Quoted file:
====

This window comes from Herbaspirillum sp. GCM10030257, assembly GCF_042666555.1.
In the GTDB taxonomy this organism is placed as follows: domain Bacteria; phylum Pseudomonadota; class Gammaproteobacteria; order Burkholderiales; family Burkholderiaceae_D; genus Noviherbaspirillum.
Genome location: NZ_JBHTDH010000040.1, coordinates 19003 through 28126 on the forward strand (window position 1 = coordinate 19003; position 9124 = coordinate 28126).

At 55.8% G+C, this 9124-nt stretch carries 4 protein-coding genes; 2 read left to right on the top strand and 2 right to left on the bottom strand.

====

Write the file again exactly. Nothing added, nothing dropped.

This window comes from Herbaspirillum sp. GCM10030257, assembly GCF_042666555.1.
In the GTDB taxonomy this organism is placed as follows: domain Bacteria; phylum Pseudomonadota; class Gammaproteobacteria; order Burkholderiales; family Burkholderiaceae_D; genus Noviherbaspirillum.
Genome location: NZ_JBHTDH010000040.1, coordinates 19003 through 28126 on the forward strand (window position 1 = coordinate 19003; position 9124 = coordinate 28126).

At 55.8% G+C, this 9124-nt stretch carries 4 protein-coding genes; 2 read left to right on the top strand and 2 right to left on the bottom strand.